Secure OAM Network Overview
The management and control plane traffic between a customer premises equipment (CPE) device associated with an SD-WAN on-premise spoke site and Contrail Service Orchestration (CSO) consists of the following:
SSH and HTTPS sessions between the CPE device and CSO.
BGP session between the CPE device and a virtual route reflector (VRR).
System log traffic between the CPE device and CSO.
This traffic must be carried across the network through a secure and redundant communication channel. To provide such a secure and redundant communication channel, you must configure a secure Operation, Administration, and Maintenance (OAM) network between the SD-WAN on-premise spoke sites and CSO.
This topic provides an overview of the secure OAM network, explains the workflow for configuring a secure OAM network, and benefits of a secure OAM network in an SD-WAN deployment.
Topology of a Secure OAM Network
CSO uses the provider hub devices as SD-WAN hubs to set up IPsec tunnels and provision site-to-site or site-to-hub traffic. The provider hub acts as a concentrator for terminating the IPsec tunnels from SD-WAN on-premise spoke sites. The provider hub device is located in the service provider’s point of presence (POP). A provider hub device can be a SRX Series services gateway, or a vSRX instance. In CSO Release 5.0, provider hub devices are owned and managed by the Juniper Network team that hosts the cloud-based CSO.
In CSO Release 5.0, the OAM hub is instantiated within the CSO. You do not need a provider hub for OAM network.
Figure 1 shows the connections between the SD-WAN on-premise spoke site, provider hub, and CSO.
The secure OAM network is built using a dedicated IPsec tunnel (overlay connection) that is established between the CPE device associated with the SD-WAN on-premise spoke site and a provider hub with OAM capability. The provider hub is connected to CSO through a secure private network (underlay connection) that is owned by the service provider.
Because the loopback IP address of the CPE device is used for OAM communication, it is fixed and unique across the entire deployment, and is always reachable from CSO over the IPsec tunnel. Even if the WAN interfaces are behind NAT and are assigned private IP addresses (by using DHCP), the OAM connectivity between the SD-WAN on-premise spoke site and the provider hub is not impacted. The IPsec tunnel can still be established over the Internet WAN link including the LTE access type.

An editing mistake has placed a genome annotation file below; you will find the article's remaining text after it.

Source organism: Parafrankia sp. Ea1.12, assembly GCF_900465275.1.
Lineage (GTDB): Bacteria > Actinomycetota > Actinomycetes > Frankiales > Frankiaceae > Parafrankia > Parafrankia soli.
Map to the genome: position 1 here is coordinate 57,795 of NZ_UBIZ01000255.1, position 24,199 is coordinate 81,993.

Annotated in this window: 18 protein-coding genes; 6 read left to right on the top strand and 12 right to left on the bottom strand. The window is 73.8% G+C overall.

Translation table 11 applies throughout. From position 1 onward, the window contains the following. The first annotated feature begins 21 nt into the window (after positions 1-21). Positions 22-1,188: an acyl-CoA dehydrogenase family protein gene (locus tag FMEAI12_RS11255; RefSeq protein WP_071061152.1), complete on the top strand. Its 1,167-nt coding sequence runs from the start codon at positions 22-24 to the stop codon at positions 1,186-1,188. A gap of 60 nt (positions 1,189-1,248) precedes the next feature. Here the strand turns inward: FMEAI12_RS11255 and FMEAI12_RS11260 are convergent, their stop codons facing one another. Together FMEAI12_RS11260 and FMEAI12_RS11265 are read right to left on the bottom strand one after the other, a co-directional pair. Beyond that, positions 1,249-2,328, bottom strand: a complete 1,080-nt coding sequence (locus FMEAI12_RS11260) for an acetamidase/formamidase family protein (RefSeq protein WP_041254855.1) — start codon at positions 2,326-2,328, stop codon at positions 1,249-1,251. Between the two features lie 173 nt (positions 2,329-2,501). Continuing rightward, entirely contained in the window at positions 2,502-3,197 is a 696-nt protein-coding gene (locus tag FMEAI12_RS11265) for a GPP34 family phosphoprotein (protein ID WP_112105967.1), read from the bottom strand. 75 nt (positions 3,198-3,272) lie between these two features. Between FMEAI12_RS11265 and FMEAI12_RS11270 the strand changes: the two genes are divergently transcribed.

The secure OAM network is supported on both hub-and-spoke and full-mesh topologies.
Workflow for Establishing a Secure OAM Network
Use the following workflow to establish a secure OAM network between the SD-WAN on-premise spoke site and the provider hub. As the provider hub is located in the service provider’s POP, it has a private and secure connectivity to CSO.
To establish a secure OAM network between SD-WAN sites and the provider hub:
- Log in to Customer Portal, and add a provider hub site. Associate the provider hub site with one of the available provider hub devices.
- In Customer Portal, add an on-premise spoke site for the CPE device in SD-WAN deployment.
- When you create the site, specify the IP address prefix
for the site and select at least one WAN link for OAM traffic. The
WAN link with the Use for OAM traffic option enabled is
used to set up the secure OAM tunnel to the provider hub device.
For an NFX250 CPE device, specify at least one WAN link with traffic type as OAM and Data. If device redundancy is enabled, then specify one WAN link for each CPE device with the traffic type as OAM and Data.
The CPE device is detected and activated. The Zero Touch Provisioning (ZTP) process is triggered over the secure OAM tunnel and the device is moved to provisioned state. The management and control plane traffic is carried across the secure OAM tunnel.
Benefits of Secure OAM Network
IPsec tunnel redundancy—The secure OAM network supports a maximum of two IPsec tunnels between each SD-WAN on-premise spoke site and the provider hub, thus providing redundancy and ensuring that OAM traffic is not lost even in the case of a WAN link failure.
Hub device redundancy—In case of multihoming at the spoke sites, each CPE device at the site is connected to two provider hubs, and the IPsec tunnels are established from the SD-WAN on-premise spoke site to both the primary and secondary provider hub devices. This hub device redundancy ensures that the OAM traffic is not lost even if a hub fails.